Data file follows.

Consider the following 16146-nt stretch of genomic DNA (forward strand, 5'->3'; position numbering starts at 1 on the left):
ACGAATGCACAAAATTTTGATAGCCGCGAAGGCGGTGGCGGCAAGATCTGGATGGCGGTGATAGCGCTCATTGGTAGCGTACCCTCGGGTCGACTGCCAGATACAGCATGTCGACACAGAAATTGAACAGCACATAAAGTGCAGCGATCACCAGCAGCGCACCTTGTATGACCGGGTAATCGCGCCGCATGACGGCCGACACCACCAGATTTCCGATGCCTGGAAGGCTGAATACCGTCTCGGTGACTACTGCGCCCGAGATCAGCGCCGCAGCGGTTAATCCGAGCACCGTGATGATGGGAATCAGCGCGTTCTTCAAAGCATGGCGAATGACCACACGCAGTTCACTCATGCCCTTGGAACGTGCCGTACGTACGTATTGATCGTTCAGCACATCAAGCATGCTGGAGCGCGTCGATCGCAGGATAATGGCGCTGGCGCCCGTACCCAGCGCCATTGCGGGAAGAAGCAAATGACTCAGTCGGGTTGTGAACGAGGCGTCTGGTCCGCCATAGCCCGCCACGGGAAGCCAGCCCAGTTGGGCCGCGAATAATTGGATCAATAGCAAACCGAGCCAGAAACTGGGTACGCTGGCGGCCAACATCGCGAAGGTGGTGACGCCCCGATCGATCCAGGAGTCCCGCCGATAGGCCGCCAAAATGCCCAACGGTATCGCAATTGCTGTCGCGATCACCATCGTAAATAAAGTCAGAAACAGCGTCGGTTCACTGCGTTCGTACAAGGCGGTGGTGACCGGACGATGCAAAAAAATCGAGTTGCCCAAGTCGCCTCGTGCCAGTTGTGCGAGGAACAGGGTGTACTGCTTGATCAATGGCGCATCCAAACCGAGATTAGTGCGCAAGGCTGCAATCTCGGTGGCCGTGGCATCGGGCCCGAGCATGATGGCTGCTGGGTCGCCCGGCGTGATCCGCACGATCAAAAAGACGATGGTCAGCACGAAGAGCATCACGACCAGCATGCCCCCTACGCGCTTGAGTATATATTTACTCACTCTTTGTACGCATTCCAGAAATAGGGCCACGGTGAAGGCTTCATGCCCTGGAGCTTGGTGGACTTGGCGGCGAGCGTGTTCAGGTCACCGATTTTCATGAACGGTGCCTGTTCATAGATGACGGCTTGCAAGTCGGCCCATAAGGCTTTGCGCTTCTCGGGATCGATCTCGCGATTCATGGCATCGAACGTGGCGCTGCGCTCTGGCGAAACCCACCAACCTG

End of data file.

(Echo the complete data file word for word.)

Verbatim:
Consider the following 16146-nt stretch of genomic DNA (forward strand, 5'->3'; position numbering starts at 1 on the left):
ACGAATGCACAAAATTTTGATAGCCGCGAAGGCGGTGGCGGCAAGATCTGGATGGCGGTGATAGCGCTCATTGGTAGCGTACCCTCGGGTCGACTGCCAGATACAGCATGTCGACACAGAAATTGAACAGCACATAAAGTGCAGCGATCACCAGCAGCGCACCTTGTATGACCGGGTAATCGCGCCGCATGACGGCCGACACCACCAGATTTCCGATGCCTGGAAGGCTGAATACCGTCTCGGTGACTACTGCGCCCGAGATCAGCGCCGCAGCGGTTAATCCGAGCACCGTGATGATGGGAATCAGCGCGTTCTTCAAAGCATGGCGAATGACCACACGCAGTTCACTCATGCCCTTGGAACGTGCCGTACGTACGTATTGATCGTTCAGCACATCAAGCATGCTGGAGCGCGTCGATCGCAGGATAATGGCGCTGGCGCCCGTACCCAGCGCCATTGCGGGAAGAAGCAAATGACTCAGTCGGGTTGTGAACGAGGCGTCTGGTCCGCCATAGCCCGCCACGGGAAGCCAGCCCAGTTGGGCCGCGAATAATTGGATCAATAGCAAACCGAGCCAGAAACTGGGTACGCTGGCGGCCAACATCGCGAAGGTGGTGACGCCCCGATCGATCCAGGAGTCCCGCCGATAGGCCGCCAAAATGCCCAACGGTATCGCAATTGCTGTCGCGATCACCATCGTAAATAAAGTCAGAAACAGCGTCGGTTCACTGCGTTCGTACAAGGCGGTGGTGACCGGACGATGCAAAAAAATCGAGTTGCCCAAGTCGCCTCGTGCCAGTTGTGCGAGGAACAGGGTGTACTGCTTGATCAATGGCGCATCCAAACCGAGATTAGTGCGCAAGGCTGCAATCTCGGTGGCCGTGGCATCGGGCCCGAGCATGATGGCTGCTGGGTCGCCCGGCGTGATCCGCACGATCAAAAAGACGATGGTCAGCACGAAGAGCATCACGACCAGCATGCCCCCTACGCGCTTGAGTATATATTTACTCACTCTTTGTACGCATTCCAGAAATAGGGCCACGGTGAAGGCTTCATGCCCTGGAGCTTGGTGGACTTGGCGGCGAGCGTGTTCAGGTCACCGATTTTCATGAACGGTGCCTGTTCATAGATGACGGCTTGCAAGTCGGCCCATAAGGCTTTGCGCTTCTCGGGATCGATCTCGCGATTCATGGCATCGAACGTGGCGCTGCGCTCTGGCGAAACCCACCAACCTG